In the phase shown previously, you and your team took the time to create an initial version of your process program. Because you did this through tight interaction with the partner groups, you should all share something of a common understanding of the program. This understanding is good, but it's probably not enough to ensure smooth, wide use of the program. In the next phase, you are actually going to run the program through a pilot, and pretty soon, you're going to roll out the program to the whole enterprise. And so it's very important that you think about providing some degree of training and education in the use of the program. If you have been working on a finely targeted program with a small group of support players, then your training needs may be somewhat contained. If you have been working on a large program, with many contributing groups, you will undoubtedly face a larger training challenge.
But be careful not to skimp on training. The lack of training may well be one of the chief reasons process programs fail. It's not that people don't want to follow the program; it may be that they don't know how to follow the program. To figure it out on their own may seem like too much extra work. That's why adequate training is so important. It gives people the background and the tools they need to use a new program. And it gives them a chance to become familiar with the program and with how it will impact, and hopefully improve, their jobs.
The success of your process program will rest largely on the relationship your people have with it along three lines:
First of all, your people are going to have to understand the program. They are going to need to know its contents, appreciate what parts apply to them, and understand how to use these parts. Next they are going to need direct and unfettered accessibility to the program. This aids understanding. Especially in the early stages, people will be moving through your process components a lot, finding their way through tools and forms, learning where things are, and establishing paths of common access. For this reason, accessibility needs to be focused on ease and speed. If you put up barriers to getting to the program, you'll quickly find that people stop trying to get there. The final trait is comfort. There's a parallel relationship between the success of your process program and the degree of comfort your people have with it. The more comfortable they are with the program, the more they will take advantage of it.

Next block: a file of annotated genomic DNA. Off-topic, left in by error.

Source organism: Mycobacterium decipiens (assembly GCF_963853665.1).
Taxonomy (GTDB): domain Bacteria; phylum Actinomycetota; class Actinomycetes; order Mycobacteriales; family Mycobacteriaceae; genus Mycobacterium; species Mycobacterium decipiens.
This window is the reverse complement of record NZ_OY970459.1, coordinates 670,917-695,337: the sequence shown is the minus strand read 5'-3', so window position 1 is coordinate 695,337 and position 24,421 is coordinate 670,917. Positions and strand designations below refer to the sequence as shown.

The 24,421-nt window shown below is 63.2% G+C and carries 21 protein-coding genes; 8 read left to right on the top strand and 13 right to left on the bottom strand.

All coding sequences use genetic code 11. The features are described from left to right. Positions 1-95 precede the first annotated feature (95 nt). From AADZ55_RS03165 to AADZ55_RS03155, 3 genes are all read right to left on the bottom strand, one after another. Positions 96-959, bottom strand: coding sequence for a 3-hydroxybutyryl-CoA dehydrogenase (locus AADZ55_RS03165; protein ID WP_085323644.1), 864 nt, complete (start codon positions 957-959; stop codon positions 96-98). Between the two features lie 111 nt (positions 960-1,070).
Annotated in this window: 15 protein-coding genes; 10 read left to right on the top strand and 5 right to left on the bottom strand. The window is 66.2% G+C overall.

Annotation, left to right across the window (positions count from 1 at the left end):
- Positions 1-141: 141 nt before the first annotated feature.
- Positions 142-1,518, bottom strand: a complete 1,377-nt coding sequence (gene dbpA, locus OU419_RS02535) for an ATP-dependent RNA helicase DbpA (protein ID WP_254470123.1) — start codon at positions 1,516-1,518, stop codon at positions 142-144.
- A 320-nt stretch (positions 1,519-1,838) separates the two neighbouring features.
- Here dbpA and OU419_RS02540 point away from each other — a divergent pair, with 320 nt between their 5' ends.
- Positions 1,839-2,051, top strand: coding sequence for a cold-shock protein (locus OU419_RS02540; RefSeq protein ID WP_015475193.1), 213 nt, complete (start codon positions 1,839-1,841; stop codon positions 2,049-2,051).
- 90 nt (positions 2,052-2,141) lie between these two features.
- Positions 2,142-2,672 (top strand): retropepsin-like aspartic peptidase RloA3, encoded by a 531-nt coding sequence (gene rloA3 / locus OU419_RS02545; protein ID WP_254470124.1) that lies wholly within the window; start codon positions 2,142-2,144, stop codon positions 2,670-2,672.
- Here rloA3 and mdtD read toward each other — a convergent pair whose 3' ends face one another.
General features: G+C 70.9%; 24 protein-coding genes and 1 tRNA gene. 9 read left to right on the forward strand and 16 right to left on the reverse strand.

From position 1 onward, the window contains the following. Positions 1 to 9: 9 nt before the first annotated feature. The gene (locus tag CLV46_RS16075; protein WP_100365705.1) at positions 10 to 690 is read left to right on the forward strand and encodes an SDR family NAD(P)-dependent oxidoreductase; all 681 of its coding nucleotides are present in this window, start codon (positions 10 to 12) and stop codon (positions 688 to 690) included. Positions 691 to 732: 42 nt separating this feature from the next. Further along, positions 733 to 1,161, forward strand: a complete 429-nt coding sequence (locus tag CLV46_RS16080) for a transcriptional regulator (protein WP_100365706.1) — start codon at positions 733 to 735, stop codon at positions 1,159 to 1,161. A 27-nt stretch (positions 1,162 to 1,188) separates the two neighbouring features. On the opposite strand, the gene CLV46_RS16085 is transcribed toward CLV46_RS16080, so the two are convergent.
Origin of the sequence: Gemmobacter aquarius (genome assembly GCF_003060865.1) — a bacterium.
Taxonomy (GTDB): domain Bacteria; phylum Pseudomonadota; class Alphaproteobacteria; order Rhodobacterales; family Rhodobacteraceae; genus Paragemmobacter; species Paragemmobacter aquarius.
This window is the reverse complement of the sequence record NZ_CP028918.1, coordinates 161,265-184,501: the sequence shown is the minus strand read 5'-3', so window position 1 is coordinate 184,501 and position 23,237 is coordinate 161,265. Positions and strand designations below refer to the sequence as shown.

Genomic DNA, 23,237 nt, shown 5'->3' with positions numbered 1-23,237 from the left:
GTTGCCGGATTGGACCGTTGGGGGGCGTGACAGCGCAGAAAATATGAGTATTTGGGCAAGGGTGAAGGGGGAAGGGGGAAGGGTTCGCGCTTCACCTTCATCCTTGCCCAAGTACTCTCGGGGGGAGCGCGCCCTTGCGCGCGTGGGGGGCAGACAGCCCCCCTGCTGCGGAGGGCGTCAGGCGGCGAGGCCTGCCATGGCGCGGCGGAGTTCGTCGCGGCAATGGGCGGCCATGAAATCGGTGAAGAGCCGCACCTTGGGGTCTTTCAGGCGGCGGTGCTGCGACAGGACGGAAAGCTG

Training will help ensure that all these elements come together for your people.
You may consider training in two phases. Right now you may be focused solely on the pilot. The extent of training at this point may not need to be overly intensive. The scope of the pilot and the number of people involved may only require a less formal and more personal approach to training. More in-depth training will be required later.
But whatever your approach, keep a strong focus on training. Begin to develop materials early on. Plan for the delivery of training and training needs like facility space, hand-out materials, and support materials.
Training will usually take one of three general forms in a technology organization. Let's briefly take a look at these three now.
3.8.1. Formal Training and Instruction
Formal training using takes the form of classroom training or some type of computer-based training. When carefully designed and competently delivered, it proves to be a highly productive way to disseminate knowledge.
Just about any process program will benefit from the support of formal training. Keep a few things in mind when you plan for formal training:
A great complement to formal training is TBWA, "training by walking around." That borrows from MBWA, "management by walking around." MBWA is based on the idea that you can learn the most about how your people work by walking around and watching them work. Sitting in your office, waiting for things to come to you, is a pretty poor substitute. It's the same with learning. For your process program, you may have developed some very good and comprehensive class materials. And you may have succeeded in delivering a very beneficial series of courses. Training by walking around can be a very effective follow-up to this. By walking around and observing, by sitting in during process activities, by being available to lend a helping hand, you can gauge quite well how much of the training has sunk it, where people are working well, and where they might need some extra help.
In programs I help design, I try to build in the capability for TBWA. I do this by assigning project quality analysts (PQAs) onto project teams.[*] The PQAs serve a general process-audit and compliance role, but they serve as regular coaches for project teams. By being assigned to a team, the PQA is generally on hand to provide advice and guidance about how parts of the program should be used.
TBWA is also a good way to determine what kinds of additional learning folks may need and what kinds of training may need to be added to the formal training program.